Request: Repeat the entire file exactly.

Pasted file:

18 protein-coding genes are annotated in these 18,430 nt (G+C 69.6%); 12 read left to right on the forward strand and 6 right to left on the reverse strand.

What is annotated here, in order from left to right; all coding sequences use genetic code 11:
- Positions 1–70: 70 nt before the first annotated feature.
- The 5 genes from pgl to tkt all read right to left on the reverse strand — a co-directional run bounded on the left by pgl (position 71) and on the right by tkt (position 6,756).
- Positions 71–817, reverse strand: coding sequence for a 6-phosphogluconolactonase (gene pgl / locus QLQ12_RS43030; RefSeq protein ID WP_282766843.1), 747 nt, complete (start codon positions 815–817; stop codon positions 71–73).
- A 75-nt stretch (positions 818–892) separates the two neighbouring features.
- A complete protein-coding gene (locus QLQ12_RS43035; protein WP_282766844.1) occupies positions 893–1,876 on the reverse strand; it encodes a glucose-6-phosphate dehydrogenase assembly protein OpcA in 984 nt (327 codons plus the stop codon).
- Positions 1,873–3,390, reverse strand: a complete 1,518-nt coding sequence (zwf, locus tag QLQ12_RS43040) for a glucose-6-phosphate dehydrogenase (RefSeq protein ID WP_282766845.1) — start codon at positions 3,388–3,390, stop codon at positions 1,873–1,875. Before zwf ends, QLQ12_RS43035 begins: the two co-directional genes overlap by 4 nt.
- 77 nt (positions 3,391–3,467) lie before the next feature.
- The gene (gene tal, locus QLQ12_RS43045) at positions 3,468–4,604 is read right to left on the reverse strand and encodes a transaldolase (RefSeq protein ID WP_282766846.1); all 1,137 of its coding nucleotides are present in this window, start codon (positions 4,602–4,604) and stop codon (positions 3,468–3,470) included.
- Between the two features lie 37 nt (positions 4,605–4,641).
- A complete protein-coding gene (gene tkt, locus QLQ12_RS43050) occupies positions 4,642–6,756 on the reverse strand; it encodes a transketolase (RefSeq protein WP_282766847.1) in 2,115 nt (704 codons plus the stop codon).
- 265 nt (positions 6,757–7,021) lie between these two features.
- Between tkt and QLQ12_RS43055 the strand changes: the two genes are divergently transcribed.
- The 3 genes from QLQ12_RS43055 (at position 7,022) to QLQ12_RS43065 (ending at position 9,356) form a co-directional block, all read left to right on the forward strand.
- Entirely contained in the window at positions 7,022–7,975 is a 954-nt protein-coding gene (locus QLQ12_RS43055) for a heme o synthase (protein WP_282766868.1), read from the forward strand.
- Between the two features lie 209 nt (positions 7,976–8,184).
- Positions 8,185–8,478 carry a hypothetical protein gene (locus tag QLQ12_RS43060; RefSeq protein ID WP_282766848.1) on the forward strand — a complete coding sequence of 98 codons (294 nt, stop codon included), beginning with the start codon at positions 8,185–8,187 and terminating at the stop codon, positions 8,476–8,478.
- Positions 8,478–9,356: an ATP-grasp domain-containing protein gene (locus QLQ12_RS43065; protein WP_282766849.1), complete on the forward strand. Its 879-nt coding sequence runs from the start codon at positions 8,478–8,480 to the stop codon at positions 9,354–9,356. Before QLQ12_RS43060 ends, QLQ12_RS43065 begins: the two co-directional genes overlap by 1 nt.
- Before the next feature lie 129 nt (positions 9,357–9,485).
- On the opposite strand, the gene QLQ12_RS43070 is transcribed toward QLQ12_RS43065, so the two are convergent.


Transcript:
18 protein-coding genes are annotated in these 18,430 nt (G+C 69.6%); 12 read left to right on the forward strand and 6 right to left on the reverse strand.

What is annotated here, in order from left to right; all coding sequences use genetic code 11:
- Positions 1–70: 70 nt before the first annotated feature.
- The 5 genes from pgl to tkt all read right to left on the reverse strand — a co-directional run bounded on the left by pgl (position 71) and on the right by tkt (position 6,756).
- Positions 71–817, reverse strand: coding sequence for a 6-phosphogluconolactonase (gene pgl / locus QLQ12_RS43030; RefSeq protein ID WP_282766843.1), 747 nt, complete (start codon positions 815–817; stop codon positions 71–73).
- A 75-nt stretch (positions 818–892) separates the two neighbouring features.
- A complete protein-coding gene (locus QLQ12_RS43035; protein WP_282766844.1) occupies positions 893–1,876 on the reverse strand; it encodes a glucose-6-phosphate dehydrogenase assembly protein OpcA in 984 nt (327 codons plus the stop codon).
- Positions 1,873–3,390, reverse strand: a complete 1,518-nt coding sequence (zwf, locus tag QLQ12_RS43040) for a glucose-6-phosphate dehydrogenase (RefSeq protein ID WP_282766845.1) — start codon at positions 3,388–3,390, stop codon at positions 1,873–1,875. Before zwf ends, QLQ12_RS43035 begins: the two co-directional genes overlap by 4 nt.
- 77 nt (positions 3,391–3,467) lie before the next feature.
- The gene (gene tal, locus QLQ12_RS43045) at positions 3,468–4,604 is read right to left on the reverse strand and encodes a transaldolase (RefSeq protein ID WP_282766846.1); all 1,137 of its coding nucleotides are present in this window, start codon (positions 4,602–4,604) and stop codon (positions 3,468–3,470) included.
- Between the two features lie 37 nt (positions 4,605–4,641).
- A complete protein-coding gene (gene tkt, locus QLQ12_RS43050) occupies positions 4,642–6,756 on the reverse strand; it encodes a transketolase (RefSeq protein WP_282766847.1) in 2,115 nt (704 codons plus the stop codon).
- 265 nt (positions 6,757–7,021) lie between these two features.
- Between tkt and QLQ12_RS43055 the strand changes: the two genes are divergently transcribed.
- The 3 genes from QLQ12_RS43055 (at position 7,022) to QLQ12_RS43065 (ending at position 9,356) form a co-directional block, all read left to right on the forward strand.
- Entirely contained in the window at positions 7,022–7,975 is a 954-nt protein-coding gene (locus QLQ12_RS43055) for a heme o synthase (protein WP_282766868.1), read from the forward strand.
- Between the two features lie 209 nt (positions 7,976–8,184).
- Positions 8,185–8,478 carry a hypothetical protein gene (locus tag QLQ12_RS43060; RefSeq protein ID WP_282766848.1) on the forward strand — a complete coding sequence of 98 codons (294 nt, stop codon included), beginning with the start codon at positions 8,185–8,187 and terminating at the stop codon, positions 8,476–8,478.
- Positions 8,478–9,356: an ATP-grasp domain-containing protein gene (locus QLQ12_RS43065; protein WP_282766849.1), complete on the forward strand. Its 879-nt coding sequence runs from the start codon at positions 8,478–8,480 to the stop codon at positions 9,354–9,356. Before QLQ12_RS43060 ends, QLQ12_RS43065 begins: the two co-directional genes overlap by 1 nt.
- Before the next feature lie 129 nt (positions 9,357–9,485).
- On the opposite strand, the gene QLQ12_RS43070 is transcribed toward QLQ12_RS43065, so the two are convergent.